UK Carrier Strike Group Declared Operational

The Carrier Strike Group is expected to reach Full Operating Capability by December 2023.

The UK's Carrier Strike Group has been declared ready for operations ahead of its first operational deployment this year.

The group - spearheaded by £3.2bn aircraft carrier HMS Queen Elizabeth - has achieved Initial Operating Capability, meaning all elements, from fighter jets to radar and anti-ship weapons, have been successfully brought together and operated.

It is expected to reach Full Operating Capability by December 2023, the Ministry of Defence (MOD) said.

Defence minister Jeremy Quin said: "This is a hugely significant milestone for HMS Queen Elizabeth, the Royal Navy and the whole country.

"This achievement is a testament to the determination of our service personnel and industry workforce who have delivered this first-rate military capability, a capability held by only a handful of nations."

A Royal Navy spokesperson said last month HMS Queen Elizabeth will sail to the Mediterranean, Indian Ocean and East Asia region on her "inaugural deployment" this year.

HMS Queen Elizabeth leads a Carrier Strike Group during Exercise Joint Warrior last October (Picture: Royal Navy).

The announcement comes after the UK Carrier Strike Group assembled for the first time in the North Sea in October as part of NATO's Exercise Joint Warrior.

It saw the largest number of aircraft on a Royal Navy carrier since 1983, as well as the most F-35B jets at sea across the globe.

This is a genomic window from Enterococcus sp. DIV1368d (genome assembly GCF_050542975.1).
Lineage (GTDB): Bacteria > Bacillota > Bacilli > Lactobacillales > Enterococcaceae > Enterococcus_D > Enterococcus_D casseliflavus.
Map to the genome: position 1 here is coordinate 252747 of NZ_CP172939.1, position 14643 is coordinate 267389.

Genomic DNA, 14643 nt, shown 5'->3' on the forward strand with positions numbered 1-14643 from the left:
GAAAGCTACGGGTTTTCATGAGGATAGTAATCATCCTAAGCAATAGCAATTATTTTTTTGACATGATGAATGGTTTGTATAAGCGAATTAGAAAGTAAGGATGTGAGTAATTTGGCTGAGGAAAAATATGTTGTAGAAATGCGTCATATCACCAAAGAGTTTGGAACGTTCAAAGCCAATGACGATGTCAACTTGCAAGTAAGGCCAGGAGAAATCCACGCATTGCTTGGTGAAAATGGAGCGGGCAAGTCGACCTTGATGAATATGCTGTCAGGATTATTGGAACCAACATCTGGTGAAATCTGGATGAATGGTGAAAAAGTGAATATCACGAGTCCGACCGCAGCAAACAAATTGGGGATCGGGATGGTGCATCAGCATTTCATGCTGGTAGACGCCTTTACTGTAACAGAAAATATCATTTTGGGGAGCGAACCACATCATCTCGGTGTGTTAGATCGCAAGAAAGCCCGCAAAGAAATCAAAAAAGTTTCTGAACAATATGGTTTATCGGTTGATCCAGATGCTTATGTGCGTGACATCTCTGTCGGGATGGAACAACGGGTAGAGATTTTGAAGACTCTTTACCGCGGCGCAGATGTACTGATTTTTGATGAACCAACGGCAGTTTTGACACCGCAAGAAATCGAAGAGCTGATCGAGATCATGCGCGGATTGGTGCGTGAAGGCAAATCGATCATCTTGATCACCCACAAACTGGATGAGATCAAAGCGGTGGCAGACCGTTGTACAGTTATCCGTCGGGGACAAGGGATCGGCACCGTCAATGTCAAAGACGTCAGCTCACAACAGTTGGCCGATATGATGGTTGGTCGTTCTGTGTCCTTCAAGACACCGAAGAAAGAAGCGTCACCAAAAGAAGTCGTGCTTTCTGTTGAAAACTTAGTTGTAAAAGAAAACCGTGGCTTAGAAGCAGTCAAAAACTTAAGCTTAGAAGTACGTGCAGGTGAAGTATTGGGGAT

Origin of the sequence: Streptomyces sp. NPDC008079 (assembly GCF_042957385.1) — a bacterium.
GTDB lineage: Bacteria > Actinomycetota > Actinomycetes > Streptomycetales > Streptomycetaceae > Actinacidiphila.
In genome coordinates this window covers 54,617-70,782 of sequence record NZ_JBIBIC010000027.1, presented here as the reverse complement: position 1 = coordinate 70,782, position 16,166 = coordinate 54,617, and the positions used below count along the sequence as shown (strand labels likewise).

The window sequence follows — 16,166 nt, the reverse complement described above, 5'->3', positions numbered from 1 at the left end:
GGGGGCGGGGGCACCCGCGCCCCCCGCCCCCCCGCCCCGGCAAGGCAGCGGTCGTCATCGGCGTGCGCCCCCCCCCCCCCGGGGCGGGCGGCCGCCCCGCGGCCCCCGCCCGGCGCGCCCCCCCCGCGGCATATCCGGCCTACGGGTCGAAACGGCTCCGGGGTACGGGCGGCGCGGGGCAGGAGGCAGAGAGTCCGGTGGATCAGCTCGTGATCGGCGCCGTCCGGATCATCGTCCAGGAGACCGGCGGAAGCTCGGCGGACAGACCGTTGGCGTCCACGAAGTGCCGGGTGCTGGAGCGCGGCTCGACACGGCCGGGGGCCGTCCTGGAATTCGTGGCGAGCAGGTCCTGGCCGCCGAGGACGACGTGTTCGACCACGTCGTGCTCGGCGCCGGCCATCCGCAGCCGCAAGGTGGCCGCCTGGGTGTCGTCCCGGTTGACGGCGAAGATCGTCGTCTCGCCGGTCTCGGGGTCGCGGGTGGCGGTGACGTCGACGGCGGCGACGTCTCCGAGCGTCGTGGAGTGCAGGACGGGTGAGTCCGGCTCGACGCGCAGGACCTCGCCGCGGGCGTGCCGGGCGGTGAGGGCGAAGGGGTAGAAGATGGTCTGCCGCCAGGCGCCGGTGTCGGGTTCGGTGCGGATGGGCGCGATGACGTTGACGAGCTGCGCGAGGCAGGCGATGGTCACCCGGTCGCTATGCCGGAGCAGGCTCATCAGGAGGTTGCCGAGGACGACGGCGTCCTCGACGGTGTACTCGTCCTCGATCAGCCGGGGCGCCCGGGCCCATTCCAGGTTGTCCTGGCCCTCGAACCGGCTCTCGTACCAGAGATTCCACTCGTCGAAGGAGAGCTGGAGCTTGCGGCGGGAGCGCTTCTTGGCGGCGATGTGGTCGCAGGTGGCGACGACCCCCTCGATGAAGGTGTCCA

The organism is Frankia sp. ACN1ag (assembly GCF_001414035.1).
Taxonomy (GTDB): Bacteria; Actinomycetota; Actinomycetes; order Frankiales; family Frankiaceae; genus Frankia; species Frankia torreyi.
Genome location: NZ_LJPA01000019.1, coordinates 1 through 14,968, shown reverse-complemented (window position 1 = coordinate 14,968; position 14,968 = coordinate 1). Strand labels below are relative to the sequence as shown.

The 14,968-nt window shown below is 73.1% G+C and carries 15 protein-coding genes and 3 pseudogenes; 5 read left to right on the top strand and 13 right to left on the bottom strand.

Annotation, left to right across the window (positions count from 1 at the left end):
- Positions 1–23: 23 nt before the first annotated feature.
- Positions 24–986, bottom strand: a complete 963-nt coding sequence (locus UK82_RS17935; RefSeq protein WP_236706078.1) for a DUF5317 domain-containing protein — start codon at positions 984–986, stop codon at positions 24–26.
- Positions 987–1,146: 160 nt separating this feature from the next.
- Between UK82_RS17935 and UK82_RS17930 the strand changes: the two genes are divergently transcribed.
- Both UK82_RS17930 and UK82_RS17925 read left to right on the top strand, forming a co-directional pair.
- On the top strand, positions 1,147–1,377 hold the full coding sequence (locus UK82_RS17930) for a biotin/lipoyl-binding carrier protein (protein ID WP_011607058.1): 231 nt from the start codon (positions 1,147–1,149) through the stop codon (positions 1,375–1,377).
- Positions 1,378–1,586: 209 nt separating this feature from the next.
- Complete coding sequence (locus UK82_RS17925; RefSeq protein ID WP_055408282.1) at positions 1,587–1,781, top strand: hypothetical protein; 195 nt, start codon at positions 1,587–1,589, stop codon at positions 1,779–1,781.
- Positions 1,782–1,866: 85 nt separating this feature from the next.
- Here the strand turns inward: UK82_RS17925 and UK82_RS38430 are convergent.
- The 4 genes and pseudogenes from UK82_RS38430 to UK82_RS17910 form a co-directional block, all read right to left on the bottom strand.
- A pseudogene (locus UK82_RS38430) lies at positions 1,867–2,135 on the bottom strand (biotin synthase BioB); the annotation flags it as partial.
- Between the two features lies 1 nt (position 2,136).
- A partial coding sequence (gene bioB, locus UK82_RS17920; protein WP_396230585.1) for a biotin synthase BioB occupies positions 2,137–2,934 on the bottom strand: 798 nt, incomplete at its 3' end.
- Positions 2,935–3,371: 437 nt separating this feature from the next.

Carrier Strike Groups are designed to keep aircraft carriers safe whilst at sea.

Ships such as Type 23 frigates will provide anti-submarine capabilities, Type 45 destroyers will bring sophisticated air defence systems and submarines will provide vital protection beneath the surface.

A ship from the Royal Fleet Auxiliary will also be on hand to carry out replenishment, delivering stores, ammunition and food to the vessels.

The aircraft carriers can also launch their own aircraft, with the Queen Elizabeth-class vessels able to carry a maximum of 36 F-35B Lightning aircraft.

HMS Queen Elizabeth's sister ship, HMS Prince of Wales, is currently alongside undergoing repairs worth an expected £3.3m after a flood in an engine room.

The Navy's second aircraft carrier is not expected to return to sea until May and is not yet operational.

Cover image: HMS Queen Elizabeth during Exercise Joint Warrior last year (Picture: Royal Navy).